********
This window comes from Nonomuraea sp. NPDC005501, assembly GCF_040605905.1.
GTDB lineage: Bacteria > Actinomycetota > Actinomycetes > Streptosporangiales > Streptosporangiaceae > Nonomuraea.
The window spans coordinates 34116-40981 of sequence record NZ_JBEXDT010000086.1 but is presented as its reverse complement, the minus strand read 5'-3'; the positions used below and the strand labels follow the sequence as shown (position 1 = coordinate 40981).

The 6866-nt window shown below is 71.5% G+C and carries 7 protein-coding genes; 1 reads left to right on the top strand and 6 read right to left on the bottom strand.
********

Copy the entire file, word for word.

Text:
This window comes from Nonomuraea sp. NPDC005501, assembly GCF_040605905.1.
GTDB lineage: Bacteria > Actinomycetota > Actinomycetes > Streptosporangiales > Streptosporangiaceae > Nonomuraea.
The window spans coordinates 34116-40981 of sequence record NZ_JBEXDT010000086.1 but is presented as its reverse complement, the minus strand read 5'-3'; the positions used below and the strand labels follow the sequence as shown (position 1 = coordinate 40981).

The 6866-nt window shown below is 71.5% G+C and carries 7 protein-coding genes; 1 reads left to right on the top strand and 6 read right to left on the bottom strand.